A Guide to Protein Isolation
This text is aimed at a student readership but will also be useful to life science researchers faced with the task of isolating a protein.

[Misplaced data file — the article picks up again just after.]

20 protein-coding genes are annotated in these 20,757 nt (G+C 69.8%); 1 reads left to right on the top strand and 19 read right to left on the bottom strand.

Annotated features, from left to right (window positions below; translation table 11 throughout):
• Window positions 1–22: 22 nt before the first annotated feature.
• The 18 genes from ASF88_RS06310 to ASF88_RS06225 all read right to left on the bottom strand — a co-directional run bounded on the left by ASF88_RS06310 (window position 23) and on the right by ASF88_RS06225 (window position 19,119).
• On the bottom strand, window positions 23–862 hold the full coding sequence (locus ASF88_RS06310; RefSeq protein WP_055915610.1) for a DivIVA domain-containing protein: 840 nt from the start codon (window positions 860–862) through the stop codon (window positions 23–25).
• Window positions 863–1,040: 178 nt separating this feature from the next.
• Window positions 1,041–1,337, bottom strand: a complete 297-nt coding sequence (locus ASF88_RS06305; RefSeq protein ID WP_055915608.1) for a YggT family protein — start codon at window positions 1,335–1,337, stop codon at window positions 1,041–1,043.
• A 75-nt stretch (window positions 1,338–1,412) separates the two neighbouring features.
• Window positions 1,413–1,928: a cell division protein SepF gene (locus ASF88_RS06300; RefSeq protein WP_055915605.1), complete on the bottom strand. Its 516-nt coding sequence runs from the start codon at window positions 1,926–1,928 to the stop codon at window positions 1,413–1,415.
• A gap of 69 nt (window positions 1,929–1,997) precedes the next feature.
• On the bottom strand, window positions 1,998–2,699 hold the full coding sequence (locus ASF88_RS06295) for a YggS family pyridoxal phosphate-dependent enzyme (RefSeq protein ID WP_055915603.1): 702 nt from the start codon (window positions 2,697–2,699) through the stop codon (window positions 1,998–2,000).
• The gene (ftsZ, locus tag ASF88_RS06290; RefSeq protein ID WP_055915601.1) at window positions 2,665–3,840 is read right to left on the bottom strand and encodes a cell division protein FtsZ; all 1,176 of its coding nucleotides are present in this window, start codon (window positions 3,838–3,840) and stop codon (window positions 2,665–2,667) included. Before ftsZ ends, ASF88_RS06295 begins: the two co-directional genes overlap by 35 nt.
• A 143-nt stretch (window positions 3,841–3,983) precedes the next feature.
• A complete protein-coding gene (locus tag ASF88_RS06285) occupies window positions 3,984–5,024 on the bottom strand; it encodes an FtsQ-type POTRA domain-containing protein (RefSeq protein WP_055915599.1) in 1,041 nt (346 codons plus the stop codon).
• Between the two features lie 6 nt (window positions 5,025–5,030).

The logic of the overall approach to protein isolation is explained and the physical principles of each separation method are made clear by the use of simple models and analogies drawn from everyday experiences. The author's aim has been to deepen the readers' insight into protein isolation methods, so that they may tackle new problems and perhaps devise new approaches to old problems. Many of the methods described are drawn from the author's own research and are thus uniquely described here; examples are three-phase partitioning, non-linear electrophoresis and a simple approach to buffer making. In this 2nd edition, the treatment of the basic physical principles has been expanded and clarified, the importance of ionic strength in measuring enzyme pH optima is emphasised and a computer program for the calculation of buffers of defined ionic strength is provided. The section on three-phase partitioning has been expanded to include the latest research findings on the use of t-butanol to inhibit enzymes and minimise homogenisation artefacts, the treatment of HPLC has been expanded and the most common practical methods are explained in detail in a new chapter. Additional study questions are provided, as are the answers to all study questions.